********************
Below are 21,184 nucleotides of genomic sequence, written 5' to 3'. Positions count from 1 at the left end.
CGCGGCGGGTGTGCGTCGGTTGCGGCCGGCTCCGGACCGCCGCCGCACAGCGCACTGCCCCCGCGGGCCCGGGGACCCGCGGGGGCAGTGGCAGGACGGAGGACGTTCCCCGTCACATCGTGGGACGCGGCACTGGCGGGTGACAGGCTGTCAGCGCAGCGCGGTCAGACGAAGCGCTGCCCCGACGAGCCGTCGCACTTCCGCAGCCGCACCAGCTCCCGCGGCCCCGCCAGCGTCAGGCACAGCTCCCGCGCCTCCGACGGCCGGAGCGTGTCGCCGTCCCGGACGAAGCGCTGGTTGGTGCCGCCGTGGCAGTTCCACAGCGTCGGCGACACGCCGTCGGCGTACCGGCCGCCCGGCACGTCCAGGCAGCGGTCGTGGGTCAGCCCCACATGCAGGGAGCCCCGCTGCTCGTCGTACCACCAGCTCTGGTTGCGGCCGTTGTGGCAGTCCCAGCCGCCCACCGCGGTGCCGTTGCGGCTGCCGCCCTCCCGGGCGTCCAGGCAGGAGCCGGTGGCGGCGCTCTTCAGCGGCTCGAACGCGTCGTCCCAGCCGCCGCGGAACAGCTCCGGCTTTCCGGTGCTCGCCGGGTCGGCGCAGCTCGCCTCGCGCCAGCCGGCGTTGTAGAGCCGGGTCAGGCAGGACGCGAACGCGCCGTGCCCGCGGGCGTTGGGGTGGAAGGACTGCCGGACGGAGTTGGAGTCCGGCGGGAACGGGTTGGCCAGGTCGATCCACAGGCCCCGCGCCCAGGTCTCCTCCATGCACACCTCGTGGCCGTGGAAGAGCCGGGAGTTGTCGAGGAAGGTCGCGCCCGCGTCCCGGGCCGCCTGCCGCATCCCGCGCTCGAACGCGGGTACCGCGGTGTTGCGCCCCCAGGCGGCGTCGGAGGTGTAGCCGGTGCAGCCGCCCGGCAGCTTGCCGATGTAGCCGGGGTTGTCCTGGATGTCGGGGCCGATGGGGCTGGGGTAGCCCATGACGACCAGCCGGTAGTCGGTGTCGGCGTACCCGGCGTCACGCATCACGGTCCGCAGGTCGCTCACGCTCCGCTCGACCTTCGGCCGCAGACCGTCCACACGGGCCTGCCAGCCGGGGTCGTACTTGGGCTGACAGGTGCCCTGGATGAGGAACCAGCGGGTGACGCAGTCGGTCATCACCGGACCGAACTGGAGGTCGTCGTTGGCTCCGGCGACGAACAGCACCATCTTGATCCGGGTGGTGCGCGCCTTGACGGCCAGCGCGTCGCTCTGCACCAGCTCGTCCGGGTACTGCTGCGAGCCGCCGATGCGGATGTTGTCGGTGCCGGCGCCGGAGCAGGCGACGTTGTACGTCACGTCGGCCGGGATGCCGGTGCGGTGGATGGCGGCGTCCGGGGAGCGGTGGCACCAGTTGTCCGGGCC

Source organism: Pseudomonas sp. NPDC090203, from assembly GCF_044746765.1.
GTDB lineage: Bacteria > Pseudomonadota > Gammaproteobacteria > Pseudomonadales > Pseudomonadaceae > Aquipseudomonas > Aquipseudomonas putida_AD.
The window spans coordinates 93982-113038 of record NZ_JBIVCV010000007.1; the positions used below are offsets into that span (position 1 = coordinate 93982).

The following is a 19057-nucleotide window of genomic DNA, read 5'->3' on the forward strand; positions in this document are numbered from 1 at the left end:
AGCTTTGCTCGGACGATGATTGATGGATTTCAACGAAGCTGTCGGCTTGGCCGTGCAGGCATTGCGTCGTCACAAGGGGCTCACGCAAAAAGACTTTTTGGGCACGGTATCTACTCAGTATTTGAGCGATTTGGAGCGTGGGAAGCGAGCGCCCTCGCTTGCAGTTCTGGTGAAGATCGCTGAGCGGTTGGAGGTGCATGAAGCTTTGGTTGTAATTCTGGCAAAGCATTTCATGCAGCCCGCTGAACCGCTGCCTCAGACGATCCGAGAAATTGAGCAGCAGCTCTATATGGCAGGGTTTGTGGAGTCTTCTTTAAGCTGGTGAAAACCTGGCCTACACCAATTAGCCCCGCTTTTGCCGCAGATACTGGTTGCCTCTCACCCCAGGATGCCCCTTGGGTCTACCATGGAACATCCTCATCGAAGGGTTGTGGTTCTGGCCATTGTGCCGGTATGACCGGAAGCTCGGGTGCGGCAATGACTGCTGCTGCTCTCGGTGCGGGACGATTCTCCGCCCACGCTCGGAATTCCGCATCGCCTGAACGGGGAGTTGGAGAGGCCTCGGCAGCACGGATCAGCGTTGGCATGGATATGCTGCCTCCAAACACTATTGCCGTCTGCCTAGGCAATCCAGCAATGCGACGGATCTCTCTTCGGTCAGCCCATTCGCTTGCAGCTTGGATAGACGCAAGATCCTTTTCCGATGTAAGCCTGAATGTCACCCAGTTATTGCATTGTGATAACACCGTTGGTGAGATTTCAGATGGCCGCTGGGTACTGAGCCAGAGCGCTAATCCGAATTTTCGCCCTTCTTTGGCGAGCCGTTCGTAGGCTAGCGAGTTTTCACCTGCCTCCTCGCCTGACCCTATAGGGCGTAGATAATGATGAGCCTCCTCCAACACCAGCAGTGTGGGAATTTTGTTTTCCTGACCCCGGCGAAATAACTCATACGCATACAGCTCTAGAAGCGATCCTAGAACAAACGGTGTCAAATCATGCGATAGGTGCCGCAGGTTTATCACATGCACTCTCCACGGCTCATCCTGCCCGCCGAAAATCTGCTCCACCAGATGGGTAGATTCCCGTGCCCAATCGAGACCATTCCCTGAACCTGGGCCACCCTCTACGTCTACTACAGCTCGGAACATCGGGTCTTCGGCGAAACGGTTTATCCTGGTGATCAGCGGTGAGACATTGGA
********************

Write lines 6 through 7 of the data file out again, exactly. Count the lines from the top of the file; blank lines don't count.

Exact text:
The following is a 19057-nucleotide window of genomic DNA, read 5'->3' on the forward strand; positions in this document are numbered from 1 at the left end:
AGCTTTGCTCGGACGATGATTGATGGATTTCAACGAAGCTGTCGGCTTGGCCGTGCAGGCATTGCGTCGTCACAAGGGGCTCACGCAAAAAGACTTTTTGGGCACGGTATCTACTCAGTATTTGAGCGATTTGGAGCGTGGGAAGCGAGCGCCCTCGCTTGCAGTTCTGGTGAAGATCGCTGAGCGGTTGGAGGTGCATGAAGCTTTGGTTGTAATTCTGGCAAAGCATTTCATGCAGCCCGCTGAACCGCTGCCTCAGACGATCCGAGAAATTGAGCAGCAGCTCTATATGGCAGGGTTTGTGGAGTCTTCTTTAAGCTGGTGAAAACCTGGCCTACACCAATTAGCCCCGCTTTTGCCGCAGATACTGGTTGCCTCTCACCCCAGGATGCCCCTTGGGTCTACCATGGAACATCCTCATCGAAGGGTTGTGGTTCTGGCCATTGTGCCGGTATGACCGGAAGCTCGGGTGCGGCAATGACTGCTGCTGCTCTCGGTGCGGGACGATTCTCCGCCCACGCTCGGAATTCCGCATCGCCTGAACGGGGAGTTGGAGAGGCCTCGGCAGCACGGATCAGCGTTGGCATGGATATGCTGCCTCCAAACACTATTGCCGTCTGCCTAGGCAATCCAGCAATGCGACGGATCTCTCTTCGGTCAGCCCATTCGCTTGCAGCTTGGATAGACGCAAGATCCTTTTCCGATGTAAGCCTGAATGTCACCCAGTTATTGCATTGTGATAACACCGTTGGTGAGATTTCAGATGGCCGCTGGGTACTGAGCCAGAGCGCTAATCCGAATTTTCGCCCTTCTTTGGCGAGCCGTTCGTAGGCTAGCGAGTTTTCACCTGCCTCCTCGCCTGACCCTATAGGGCGTAGATAATGATGAGCCTCCTCCAACACCAGCAGTGTGGGAATTTTGTTTTCCTGACCCCGGCGAAATAACTCATACGCATACAGCTCTAGAAGCGATCCTAGAACAAACGGTGTCAAATCATGCGATAGGTGCCGCAGGTTTATCACATGCACTCTCCACGGCTCATCCTGCCCGCCGAAAATCTGCTCCACCAGATGGGTAGATTCCCGTGCCCAATCGAGACCATTCCCTGAACCTGGGCCACCCTCTACGTCTACTACAGCTCGGAACATCGGGTCTTCGGCGAAACGGTTTATCCTGGTGATCAGCGGTGAGACATTGGA